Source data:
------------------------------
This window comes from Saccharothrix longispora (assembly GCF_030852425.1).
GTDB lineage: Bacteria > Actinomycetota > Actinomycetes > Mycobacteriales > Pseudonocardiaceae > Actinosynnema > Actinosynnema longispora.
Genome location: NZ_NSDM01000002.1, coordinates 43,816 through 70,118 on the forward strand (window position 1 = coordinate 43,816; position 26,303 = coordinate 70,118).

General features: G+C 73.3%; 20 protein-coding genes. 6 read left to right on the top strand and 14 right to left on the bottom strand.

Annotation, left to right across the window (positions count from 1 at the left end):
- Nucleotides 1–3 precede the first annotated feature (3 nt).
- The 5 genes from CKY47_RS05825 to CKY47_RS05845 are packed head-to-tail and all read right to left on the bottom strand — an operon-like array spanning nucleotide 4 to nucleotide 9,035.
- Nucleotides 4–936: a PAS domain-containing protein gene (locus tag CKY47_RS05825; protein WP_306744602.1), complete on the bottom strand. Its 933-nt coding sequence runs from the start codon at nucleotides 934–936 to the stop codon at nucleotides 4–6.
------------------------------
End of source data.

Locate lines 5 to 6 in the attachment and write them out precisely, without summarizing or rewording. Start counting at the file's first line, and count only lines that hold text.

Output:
Annotation, left to right across the window (positions count from 1 at the left end):
- Nucleotides 1–3 precede the first annotated feature (3 nt).